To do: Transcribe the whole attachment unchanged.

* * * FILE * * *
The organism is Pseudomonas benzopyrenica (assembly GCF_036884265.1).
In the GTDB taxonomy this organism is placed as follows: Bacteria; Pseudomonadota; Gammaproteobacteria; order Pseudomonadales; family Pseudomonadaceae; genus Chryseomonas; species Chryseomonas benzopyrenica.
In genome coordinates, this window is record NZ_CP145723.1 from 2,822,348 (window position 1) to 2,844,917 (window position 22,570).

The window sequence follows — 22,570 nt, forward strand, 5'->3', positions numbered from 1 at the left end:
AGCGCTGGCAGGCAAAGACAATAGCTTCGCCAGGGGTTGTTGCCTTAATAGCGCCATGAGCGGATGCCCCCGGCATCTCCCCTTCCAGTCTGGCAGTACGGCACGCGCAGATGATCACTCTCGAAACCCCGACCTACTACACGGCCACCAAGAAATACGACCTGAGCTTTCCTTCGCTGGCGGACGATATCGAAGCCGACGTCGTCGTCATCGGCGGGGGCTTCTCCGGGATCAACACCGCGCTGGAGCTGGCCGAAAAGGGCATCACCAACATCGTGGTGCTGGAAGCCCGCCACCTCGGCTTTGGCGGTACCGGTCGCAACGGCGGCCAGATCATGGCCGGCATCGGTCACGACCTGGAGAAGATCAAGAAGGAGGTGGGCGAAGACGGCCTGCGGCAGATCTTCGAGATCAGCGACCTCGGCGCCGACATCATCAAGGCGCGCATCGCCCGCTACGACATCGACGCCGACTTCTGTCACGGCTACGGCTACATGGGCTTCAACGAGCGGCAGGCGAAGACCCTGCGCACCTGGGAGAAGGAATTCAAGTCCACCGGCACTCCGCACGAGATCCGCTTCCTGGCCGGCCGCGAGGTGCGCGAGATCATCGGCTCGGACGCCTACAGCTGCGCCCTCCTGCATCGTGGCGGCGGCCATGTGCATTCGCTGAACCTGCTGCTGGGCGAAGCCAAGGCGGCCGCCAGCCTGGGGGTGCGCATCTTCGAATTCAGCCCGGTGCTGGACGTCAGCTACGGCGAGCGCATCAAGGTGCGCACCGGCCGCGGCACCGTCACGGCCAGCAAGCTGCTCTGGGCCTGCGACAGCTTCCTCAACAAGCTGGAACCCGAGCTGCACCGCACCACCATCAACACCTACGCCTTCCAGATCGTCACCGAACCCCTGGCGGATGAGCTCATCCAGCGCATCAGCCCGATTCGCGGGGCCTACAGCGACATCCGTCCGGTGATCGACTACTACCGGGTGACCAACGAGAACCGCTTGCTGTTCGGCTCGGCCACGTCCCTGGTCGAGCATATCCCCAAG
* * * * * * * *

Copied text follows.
The organism is Pseudomonas benzopyrenica (assembly GCF_036884265.1).
In the GTDB taxonomy this organism is placed as follows: Bacteria; Pseudomonadota; Gammaproteobacteria; order Pseudomonadales; family Pseudomonadaceae; genus Chryseomonas; species Chryseomonas benzopyrenica.
In genome coordinates, this window is record NZ_CP145723.1 from 2,822,348 (window position 1) to 2,844,917 (window position 22,570).

The window sequence follows — 22,570 nt, forward strand, 5'->3', positions numbered from 1 at the left end:
AGCGCTGGCAGGCAAAGACAATAGCTTCGCCAGGGGTTGTTGCCTTAATAGCGCCATGAGCGGATGCCCCCGGCATCTCCCCTTCCAGTCTGGCAGTACGGCACGCGCAGATGATCACTCTCGAAACCCCGACCTACTACACGGCCACCAAGAAATACGACCTGAGCTTTCCTTCGCTGGCGGACGATATCGAAGCCGACGTCGTCGTCATCGGCGGGGGCTTCTCCGGGATCAACACCGCGCTGGAGCTGGCCGAAAAGGGCATCACCAACATCGTGGTGCTGGAAGCCCGCCACCTCGGCTTTGGCGGTACCGGTCGCAACGGCGGCCAGATCATGGCCGGCATCGGTCACGACCTGGAGAAGATCAAGAAGGAGGTGGGCGAAGACGGCCTGCGGCAGATCTTCGAGATCAGCGACCTCGGCGCCGACATCATCAAGGCGCGCATCGCCCGCTACGACATCGACGCCGACTTCTGTCACGGCTACGGCTACATGGGCTTCAACGAGCGGCAGGCGAAGACCCTGCGCACCTGGGAGAAGGAATTCAAGTCCACCGGCACTCCGCACGAGATCCGCTTCCTGGCCGGCCGCGAGGTGCGCGAGATCATCGGCTCGGACGCCTACAGCTGCGCCCTCCTGCATCGTGGCGGCGGCCATGTGCATTCGCTGAACCTGCTGCTGGGCGAAGCCAAGGCGGCCGCCAGCCTGGGGGTGCGCATCTTCGAATTCAGCCCGGTGCTGGACGTCAGCTACGGCGAGCGCATCAAGGTGCGCACCGGCCGCGGCACCGTCACGGCCAGCAAGCTGCTCTGGGCCTGCGACAGCTTCCTCAACAAGCTGGAACCCGAGCTGCACCGCACCACCATCAACACCTACGCCTTCCAGATCGTCACCGAACCCCTGGCGGATGAGCTCATCCAGCGCATCAGCCCGATTCGCGGGGCCTACAGCGACATCCGTCCGGTGATCGACTACTACCGGGTGACCAACGAGAACCGCTTGCTGTTCGGCTCGGCCACGTCCCTGGTCGAGCATATCCCCAAG